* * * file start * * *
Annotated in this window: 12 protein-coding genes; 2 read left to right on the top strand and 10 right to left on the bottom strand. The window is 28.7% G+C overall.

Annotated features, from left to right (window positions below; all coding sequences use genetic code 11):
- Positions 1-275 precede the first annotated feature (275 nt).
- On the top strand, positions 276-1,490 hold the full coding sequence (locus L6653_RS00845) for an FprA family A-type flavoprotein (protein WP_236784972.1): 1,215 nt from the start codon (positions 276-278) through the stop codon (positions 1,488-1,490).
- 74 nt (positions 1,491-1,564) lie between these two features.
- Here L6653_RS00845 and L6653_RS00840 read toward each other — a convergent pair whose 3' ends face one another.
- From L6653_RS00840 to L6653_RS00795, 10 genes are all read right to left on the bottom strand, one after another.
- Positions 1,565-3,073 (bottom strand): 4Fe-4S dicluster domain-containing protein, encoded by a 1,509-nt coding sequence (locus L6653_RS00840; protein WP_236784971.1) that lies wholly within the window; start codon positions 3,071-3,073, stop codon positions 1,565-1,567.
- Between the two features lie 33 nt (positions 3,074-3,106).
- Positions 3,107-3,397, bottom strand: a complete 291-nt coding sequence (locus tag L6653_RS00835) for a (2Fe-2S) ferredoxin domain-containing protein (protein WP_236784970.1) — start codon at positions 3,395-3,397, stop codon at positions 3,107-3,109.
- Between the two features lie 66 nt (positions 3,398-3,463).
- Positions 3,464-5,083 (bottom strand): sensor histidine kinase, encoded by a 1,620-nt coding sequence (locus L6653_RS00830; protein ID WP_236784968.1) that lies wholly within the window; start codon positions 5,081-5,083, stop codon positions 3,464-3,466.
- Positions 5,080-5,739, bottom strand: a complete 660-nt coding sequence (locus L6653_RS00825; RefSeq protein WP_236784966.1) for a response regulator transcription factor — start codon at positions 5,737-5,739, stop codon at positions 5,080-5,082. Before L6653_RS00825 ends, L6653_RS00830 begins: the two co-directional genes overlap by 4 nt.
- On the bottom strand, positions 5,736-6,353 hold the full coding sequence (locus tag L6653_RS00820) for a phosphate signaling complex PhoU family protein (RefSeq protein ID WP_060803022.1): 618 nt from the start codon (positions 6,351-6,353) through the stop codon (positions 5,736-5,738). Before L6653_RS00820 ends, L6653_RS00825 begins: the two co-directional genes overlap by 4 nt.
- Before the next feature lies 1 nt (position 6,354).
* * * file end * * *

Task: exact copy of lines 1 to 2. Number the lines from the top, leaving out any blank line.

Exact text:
Annotated in this window: 12 protein-coding genes; 2 read left to right on the top strand and 10 right to left on the bottom strand. The window is 28.7% G+C overall.

Annotated features, from left to right (window positions below; all coding sequences use genetic code 11):